As reported by WND, new regulations imposed by the Obama administration in July 2013 dramatically increased Washington’s power over local zoning laws, allowing the federal government to force communities to provide more “affordable housing” in exchange for grants from the U.S. Department of Housing and Urban Development (HUD).
Under the theory of “disparate impact,” communities could be sued if their zoning laws are seen to be insufficiently supportive of those who fall under HUD’s protected statuses based on race, religion or national origin.
The new rules were widely interpreted as yet another way for the Obama administration to insert race into policy discussions.
Reports last summer detailed how the Obama administration is building a “race database” by collecting personal information on American citizens so as to achieve “racial and economic justice.”
The June 25, 2015, Supreme Court decision in the case of Texas Department of Housing and Community Affairs v. Inclusive Communities Project Inc. also allowed claims of “disparate impact” to be used as part of an effort to relocate “affordable housing” in predominantly white suburban neighborhoods.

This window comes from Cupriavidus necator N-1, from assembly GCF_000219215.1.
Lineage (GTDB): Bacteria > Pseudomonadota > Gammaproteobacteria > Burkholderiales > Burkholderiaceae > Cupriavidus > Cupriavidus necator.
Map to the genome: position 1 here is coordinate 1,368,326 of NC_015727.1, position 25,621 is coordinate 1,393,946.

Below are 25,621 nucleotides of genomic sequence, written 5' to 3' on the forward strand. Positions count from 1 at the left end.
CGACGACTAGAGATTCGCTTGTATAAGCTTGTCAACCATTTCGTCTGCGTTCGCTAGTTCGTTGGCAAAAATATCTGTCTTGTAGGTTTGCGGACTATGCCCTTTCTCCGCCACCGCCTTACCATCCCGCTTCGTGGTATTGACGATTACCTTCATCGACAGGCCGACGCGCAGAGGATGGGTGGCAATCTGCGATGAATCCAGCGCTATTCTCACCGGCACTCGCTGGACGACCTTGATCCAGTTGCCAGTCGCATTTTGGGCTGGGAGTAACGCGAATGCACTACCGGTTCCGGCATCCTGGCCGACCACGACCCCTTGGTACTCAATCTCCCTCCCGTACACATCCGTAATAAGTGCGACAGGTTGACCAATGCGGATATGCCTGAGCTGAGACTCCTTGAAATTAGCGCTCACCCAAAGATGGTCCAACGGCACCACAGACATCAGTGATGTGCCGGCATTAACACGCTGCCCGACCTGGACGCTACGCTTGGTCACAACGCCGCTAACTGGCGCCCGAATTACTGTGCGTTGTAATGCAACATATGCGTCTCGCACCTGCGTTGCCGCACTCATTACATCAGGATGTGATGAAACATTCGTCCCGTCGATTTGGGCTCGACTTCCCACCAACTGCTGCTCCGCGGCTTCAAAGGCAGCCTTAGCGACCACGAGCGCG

The efforts in Baltimore are being driven by the American Civil Liberties Union (ACLU), which won a decision in the case Thompson v. Department of Housing and Urban Development. That decision mandated HUD undertake a “regional approach” to desegregating public housing.
An ACLU official quoted in the Baltimore Sun admitted those involved in the resettlement effort are trying to avoid attention in order to avoid opposition.